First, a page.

Northrop Frye

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Last Updated on May 5, 2015, by eNotes Editorial. Word Count: 854

The title of Daryl Hine's The Carnal and the Crane … comes from a ballad in which two birds (carnal in this context means corneille, crow) discuss the Incarnation. The double entendre in the word "carnal" suggests the theme of the dialogue of soul and body as well, and in connection with "crane" one very astute critic, Mr. Milton Wilson, has murmured the name of Hart Crane. Abandoning speculation, we find The Carnal and the Crane also a carefully planned book, leading up to and moving away from a central poem called "The Return from Unlikeness," a group of three dialogues on the Nativity. I take it that "unlikeness" is here used in its Augustinian sense of remoteness from God, by way of the conclusion of Auden's For the Time Being, so that a return from it, which the Incarnation makes possible, would be the achieving of a total identity, a universal homecoming in which everyone, including Judas Iscariot, goes to his own place. (p. 76)

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Mr. Hine's fallen world is an underworld of death and rebirth, many of its features derived from the sixth book of the Aeneid. It is associated with autumn and winter, the hunting season and "The air grown perilous with falconry," when Orion, the hunter and the winter constellation, lover of Aurora and type of cyclical rebirth opposed to the dialectic of resurrection, presides over both love and death. It is the world of "Avernus," where Aeneas, in one of the most eloquent poems in the book, wanders talking to the shadow of the silent Dido, and where sex is represented by the wound of Adonis. It is a world full of ferocious birds and beasts of prey, a "flood of animals" like those Dante fled from, including the wolf who "is time," and which in the aggregate are Cerberus, the watchdog of death, whom the friends of the fat boy assume to have swallowed him. We reach this world by being ferried over the Styx by Charon, who also haunted Mr. Hine's earlier Five Poems. But a more concentrated look shows that Avernus is really a water-world under the Styx, the world that has never recovered from the deluge. (pp. 77-8)

[This world is] the pool of Narcissus: what goes on in it is the dreamy reflection of reality into which Adam fell, the hypnotized imitation of life by the ego. Marriage, for instance (see "Epithalamium," one of the most equivocal poems in that genre I have ever read), introduces lovers to an Elysium which is the reflection of Eden, but full of serpents and bitter fruits. What the flood did the fire shall overthrow, and the redemption of this world by Christ is usually symbolized by fire, the fiery furnace and the burning bush that burn without destroying, and in which reflections find their own true forms…. (p. 78)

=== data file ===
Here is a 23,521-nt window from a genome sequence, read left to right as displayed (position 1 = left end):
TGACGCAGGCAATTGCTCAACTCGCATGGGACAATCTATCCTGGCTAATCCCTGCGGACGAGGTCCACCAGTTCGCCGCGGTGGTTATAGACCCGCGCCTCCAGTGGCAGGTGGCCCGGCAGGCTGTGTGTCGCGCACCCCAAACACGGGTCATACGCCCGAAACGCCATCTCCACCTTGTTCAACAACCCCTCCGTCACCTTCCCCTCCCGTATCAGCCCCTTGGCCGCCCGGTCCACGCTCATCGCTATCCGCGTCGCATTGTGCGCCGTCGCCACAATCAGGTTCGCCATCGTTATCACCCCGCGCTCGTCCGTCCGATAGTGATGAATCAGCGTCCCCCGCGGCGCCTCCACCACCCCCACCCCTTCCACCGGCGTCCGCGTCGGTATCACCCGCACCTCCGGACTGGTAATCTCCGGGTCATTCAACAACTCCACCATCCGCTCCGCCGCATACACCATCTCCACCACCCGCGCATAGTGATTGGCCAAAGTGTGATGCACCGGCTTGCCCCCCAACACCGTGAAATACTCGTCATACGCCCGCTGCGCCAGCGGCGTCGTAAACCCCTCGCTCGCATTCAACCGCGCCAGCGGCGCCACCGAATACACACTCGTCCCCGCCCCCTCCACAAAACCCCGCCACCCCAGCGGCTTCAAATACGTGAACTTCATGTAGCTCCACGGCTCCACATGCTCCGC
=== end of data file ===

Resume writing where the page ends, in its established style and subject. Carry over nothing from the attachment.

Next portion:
There are great inequalities in the success with which Mr. Hine expresses all this. "The Return from Unlikeness" seems to me a poetic exercise, not a realized poem, and I have no hesitation in calling "The Entombment" a positively bad poem, because no mediocre poet can be positively bad. I doubt if any Canadian poet has potentially greater talents than Mr. Hine, and few in recent years have struck out more vivid and haunting lines, lines that can become part of one's permanent reading. As we eavesdrop on the murmuring dialogues going on in the poet's mind, every so often a voice speaks … with oracular simplicity and power. But these lines are often embedded … in a context of rather soggy verbiage. (pp. 78-9)

It is disturbing to find that, after the "fat boy" poems have reached some kind of synthesis, the final poem, "The Farewell," is still muscle-bound and squirming, and one feels the truth of the poet's remark:

           Only gargoyles leaning out of dogma,
           elements of doubt in faith's alloy,
           deny the gravitation of belief,
           defy the forts and pass the last frontiers.

But it is not the gravitation of belief that is the difficulty of using religion as metaphors for poetry: it is rather (apart, of course, from the superficial temptation to easy resonance) the rigidity of the construct from which the gargoyles lean. Christianity is held together by doctrine, compelling the poet to the struggle of digesting abstractions…. More important, the modern religious poet is apt to confuse inspiration with a state of grace, and feel that it is safer to renounce the full authority of poetry and keep ironically swimming around with all us other poor fish…. Facilis descensus Averno, and Mr. Hine clearly has no interest in being facile. He has a grotesque wit, of a kind that takes the stock example of vulgarity, the replica of the Venus of Milo with a clock in her stomach, and expands it into "Venus big with time," and we may look forward to a poetry of released powers and flying gargoyles. (pp. 79-80)

Northrop Frye, "Letters in Canada" (originally published in University of Toronto Quarterly, Vol. XX, No. 3, 1951), in his The Bush Garden: Essays on the Canadian Imagination (copyright © Northrop Frye, 1971), Toronto: House of Anansi Press, 1971, pp. 1-127.∗

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